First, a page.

Why do we have both Hot and Cold spots?
|Component||Volume mm3||Area mm2||Volume/Area mm|
>> There is a huge difference in thermal mass in the BOM!
While maintaining a 235°C minimum solder joint temperature (= coldest spot), hottest spot might be well reaching the critical (potential) thermal damage limit.
Note: Although this is mostly the case, BGAs are NOT always the coldest spot!
Determining the hottest and coldest spots on a PCBA top side
- Apply solder paste on top side of printed board
- Mount all components on top side of the board
- Adjust oven to (*):
- Pre-heat zones: as normal settings (+/- 160°C) Reflow peak zones: as normal setting (+/- 280°C) Conveyor speed “full speed.
- Allow oven temperature to stabilize
- Pass board through oven
- Check: any paste dots molten?
- If no: decrease transport speed (e.g. with 0,05m/min) if yes, go to step 9
- Repeat steps 5, 6 and 7.
- Apply some flux with a small brush to a board and pass it through an oven at reflow profile. Then pass the board up to 4 additional times through the oven.
- Take a new board with paste and components, when close to the hottest spot. Please clarify
- If some paste dots are molten: only a few dots (e.g., < 10).
- These dots are called Hot Spots (HS).
- If there are too many dots, go to the next step.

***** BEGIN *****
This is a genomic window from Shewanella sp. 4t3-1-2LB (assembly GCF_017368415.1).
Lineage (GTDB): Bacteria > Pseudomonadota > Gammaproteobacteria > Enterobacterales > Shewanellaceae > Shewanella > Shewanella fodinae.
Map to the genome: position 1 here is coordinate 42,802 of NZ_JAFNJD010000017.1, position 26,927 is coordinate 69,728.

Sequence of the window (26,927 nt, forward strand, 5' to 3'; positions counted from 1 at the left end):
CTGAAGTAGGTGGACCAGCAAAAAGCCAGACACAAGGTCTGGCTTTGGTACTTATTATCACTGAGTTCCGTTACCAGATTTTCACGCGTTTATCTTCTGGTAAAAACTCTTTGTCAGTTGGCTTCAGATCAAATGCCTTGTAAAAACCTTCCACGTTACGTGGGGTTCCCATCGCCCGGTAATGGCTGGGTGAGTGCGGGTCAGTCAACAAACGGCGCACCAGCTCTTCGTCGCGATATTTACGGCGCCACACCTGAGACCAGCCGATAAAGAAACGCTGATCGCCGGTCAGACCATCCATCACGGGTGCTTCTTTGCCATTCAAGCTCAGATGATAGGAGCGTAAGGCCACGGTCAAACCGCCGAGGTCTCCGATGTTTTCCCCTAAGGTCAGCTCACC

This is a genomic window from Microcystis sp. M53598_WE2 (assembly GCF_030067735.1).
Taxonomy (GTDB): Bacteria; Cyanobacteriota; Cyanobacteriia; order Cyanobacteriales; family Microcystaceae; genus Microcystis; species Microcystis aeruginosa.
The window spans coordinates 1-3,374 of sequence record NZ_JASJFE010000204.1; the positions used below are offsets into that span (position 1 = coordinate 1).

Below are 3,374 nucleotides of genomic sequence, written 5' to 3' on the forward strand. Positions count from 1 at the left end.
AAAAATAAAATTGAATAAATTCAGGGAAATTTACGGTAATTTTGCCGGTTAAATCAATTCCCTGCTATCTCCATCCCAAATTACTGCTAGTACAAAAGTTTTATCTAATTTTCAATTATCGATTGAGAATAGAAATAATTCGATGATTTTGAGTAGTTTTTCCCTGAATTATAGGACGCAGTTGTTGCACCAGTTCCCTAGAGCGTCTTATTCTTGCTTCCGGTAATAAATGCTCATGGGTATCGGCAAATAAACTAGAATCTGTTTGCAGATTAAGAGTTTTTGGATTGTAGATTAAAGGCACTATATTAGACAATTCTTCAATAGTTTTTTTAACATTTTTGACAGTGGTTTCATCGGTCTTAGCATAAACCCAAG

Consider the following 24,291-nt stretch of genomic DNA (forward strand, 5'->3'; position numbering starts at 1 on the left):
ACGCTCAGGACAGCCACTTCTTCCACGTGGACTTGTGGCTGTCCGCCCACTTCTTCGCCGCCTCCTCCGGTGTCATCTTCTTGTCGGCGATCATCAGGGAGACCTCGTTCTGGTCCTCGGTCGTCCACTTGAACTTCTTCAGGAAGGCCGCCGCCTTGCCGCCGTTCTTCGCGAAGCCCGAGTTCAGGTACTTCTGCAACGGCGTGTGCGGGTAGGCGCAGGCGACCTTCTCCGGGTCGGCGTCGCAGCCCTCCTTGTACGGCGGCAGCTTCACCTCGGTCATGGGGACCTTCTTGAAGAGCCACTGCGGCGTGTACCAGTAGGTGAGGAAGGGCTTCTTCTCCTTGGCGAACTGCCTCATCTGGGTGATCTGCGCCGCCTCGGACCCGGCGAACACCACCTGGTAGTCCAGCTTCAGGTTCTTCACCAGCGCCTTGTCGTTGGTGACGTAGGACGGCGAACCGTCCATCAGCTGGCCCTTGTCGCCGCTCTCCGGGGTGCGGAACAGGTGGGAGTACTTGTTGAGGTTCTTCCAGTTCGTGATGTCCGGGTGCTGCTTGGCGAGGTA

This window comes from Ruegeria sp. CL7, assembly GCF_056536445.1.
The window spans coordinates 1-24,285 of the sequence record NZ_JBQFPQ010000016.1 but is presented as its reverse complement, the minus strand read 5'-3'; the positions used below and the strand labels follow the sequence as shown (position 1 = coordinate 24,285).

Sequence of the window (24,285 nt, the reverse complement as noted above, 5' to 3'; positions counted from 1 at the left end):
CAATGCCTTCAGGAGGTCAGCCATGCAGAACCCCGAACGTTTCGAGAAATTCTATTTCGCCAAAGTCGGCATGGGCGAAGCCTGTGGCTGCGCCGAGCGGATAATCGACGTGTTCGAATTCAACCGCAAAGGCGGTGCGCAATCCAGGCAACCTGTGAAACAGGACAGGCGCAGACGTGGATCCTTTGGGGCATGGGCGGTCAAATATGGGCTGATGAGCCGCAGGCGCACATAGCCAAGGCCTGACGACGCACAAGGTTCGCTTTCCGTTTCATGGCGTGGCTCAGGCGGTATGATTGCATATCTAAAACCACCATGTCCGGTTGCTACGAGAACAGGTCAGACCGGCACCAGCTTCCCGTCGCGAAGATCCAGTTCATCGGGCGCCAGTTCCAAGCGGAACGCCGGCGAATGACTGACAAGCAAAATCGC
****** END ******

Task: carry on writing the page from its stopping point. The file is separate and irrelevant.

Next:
- If too many dots are molten: take a new board with paste and components,
- Increase speed in very small increments (0.01m/min), allowing oven to stabilize.
- Repeat steps 5, 6, 7 and 8.
- Now the Hot Spot(s) is/are known!
HOT SPOT: how to recognize it
Other locations not yet molten
- Decreased speed of transport (with 0.05m/min).
- Pass the board through the oven.
- Are all paste dots molten? If no, repeat steps 14, 15 and 16 (WHAT steps???)
- If only a few (say < 10) dots are still not molten…
- Cold spot (to verify, repeat steps 14, 15 and 16)
- If ALL are molten, go to next step what one is that?
- If all dots are molten: take new board with paste and components. Take?
- Increase speed in very small increments (0.01m/min).
- Repeat from step 15 onwards (??)
- Now, the cold spot is known.
Determining the hottest and coldest spots on the bottom side
All other locations molten
Last remaining locations, not molten
= Cold Spot
Follow the same procedure as for the top side, But…
All components on top side also mounted!
REQUIRED MATERIALS (rule of thumb, but pending):
- Single Sided reflow board: For HS / CS determination on top side 1 to 3 boards.
- Double Sided reflow board: For HS / CS determination on top side and
Bottom side, 2 to 6 boards (2 for each side).
Determination of hottest spot and coldest spot requires up to 4 hours for one (1) board side!
Therefore, Double-Sided reflow SMT PC board requires up to 8 hours! But such efforts should be considered an investment in later smooth processing/control.
Rule of thumb: Follow profile advice of solder paste supplier, but also take into account the limitations of your components and PCB.
For High Temperature Organic Solderable Protective (HT-OSP) coatings it is recommended to use a nearly straight ramp profile in order to minimize the thermal load on the OSP coating during reflow soldering.